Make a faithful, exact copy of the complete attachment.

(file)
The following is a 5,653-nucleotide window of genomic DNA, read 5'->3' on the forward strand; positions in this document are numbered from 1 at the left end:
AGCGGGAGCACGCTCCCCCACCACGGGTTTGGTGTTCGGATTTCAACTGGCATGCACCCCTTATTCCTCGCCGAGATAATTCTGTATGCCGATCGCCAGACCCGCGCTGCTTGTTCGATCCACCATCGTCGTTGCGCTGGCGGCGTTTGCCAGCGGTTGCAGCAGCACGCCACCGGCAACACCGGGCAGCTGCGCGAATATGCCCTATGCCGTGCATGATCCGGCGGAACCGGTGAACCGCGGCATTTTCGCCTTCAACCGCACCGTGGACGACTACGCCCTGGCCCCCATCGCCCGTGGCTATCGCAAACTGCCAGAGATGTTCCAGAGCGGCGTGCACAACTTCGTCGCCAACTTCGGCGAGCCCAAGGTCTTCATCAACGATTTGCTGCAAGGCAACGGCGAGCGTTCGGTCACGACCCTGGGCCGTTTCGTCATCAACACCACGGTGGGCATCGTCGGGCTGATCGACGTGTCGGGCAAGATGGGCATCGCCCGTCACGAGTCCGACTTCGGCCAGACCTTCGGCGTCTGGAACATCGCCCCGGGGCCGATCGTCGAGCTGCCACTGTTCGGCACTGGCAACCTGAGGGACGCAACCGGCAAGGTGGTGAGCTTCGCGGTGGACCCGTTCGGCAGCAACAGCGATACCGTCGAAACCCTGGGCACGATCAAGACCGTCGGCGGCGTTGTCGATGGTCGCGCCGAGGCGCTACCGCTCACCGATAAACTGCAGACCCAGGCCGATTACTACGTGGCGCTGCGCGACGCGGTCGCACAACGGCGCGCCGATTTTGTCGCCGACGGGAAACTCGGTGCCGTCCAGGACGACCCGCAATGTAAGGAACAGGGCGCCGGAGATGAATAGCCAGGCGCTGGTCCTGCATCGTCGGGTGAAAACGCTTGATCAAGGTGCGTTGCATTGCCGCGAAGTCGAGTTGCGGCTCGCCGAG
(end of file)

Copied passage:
The following is a 5,653-nucleotide window of genomic DNA, read 5'->3' on the forward strand; positions in this document are numbered from 1 at the left end:
AGCGGGAGCACGCTCCCCCACCACGGGTTTGGTGTTCGGATTTCAACTGGCATGCACCCCTTATTCCTCGCCGAGATAATTCTGTATGCCGATCGCCAGACCCGCGCTGCTTGTTCGATCCACCATCGTCGTTGCGCTGGCGGCGTTTGCCAGCGGTTGCAGCAGCACGCCACCGGCAACACCGGGCAGCTGCGCGAATATGCCCTATGCCGTGCATGATCCGGCGGAACCGGTGAACCGCGGCATTTTCGCCTTCAACCGCACCGTGGACGACTACGCCCTGGCCCCCATCGCCCGTGGCTATCGCAAACTGCCAGAGATGTTCCAGAGCGGCGTGCACAACTTCGTCGCCAACTTCGGCGAGCCCAAGGTCTTCATCAACGATTTGCTGCAAGGCAACGGCGAGCGTTCGGTCACGACCCTGGGCCGTTTCGTCATCAACACCACGGTGGGCATCGTCGGGCTGATCGACGTGTCGGGCAAGATGGGCATCGCCCGTCACGAGTCCGACTTCGGCCAGACCTTCGGCGTCTGGAACATCGCCCCGGGGCCGATCGTCGAGCTGCCACTGTTCGGCACTGGCAACCTGAGGGACGCAACCGGCAAGGTGGTGAGCTTCGCGGTGGACCCGTTCGGCAGCAACAGCGATACCGTCGAAACCCTGGGCACGATCAAGACCGTCGGCGGCGTTGTCGATGGTCGCGCCGAGGCGCTACCGCTCACCGATAAACTGCAGACCCAGGCCGATTACTACGTGGCGCTGCGCGACGCGGTCGCACAACGGCGCGCCGATTTTGTCGCCGACGGGAAACTCGGTGCCGTCCAGGACGACCCGCAATGTAAGGAACAGGGCGCCGGAGATGAATAGCCAGGCGCTGGTCCTGCATCGTCGGGTGAAAACGCTTGATCAAGGTGCGTTGCATTGCCGCGAAGTCGAGTTGCGGCTCGCCGAG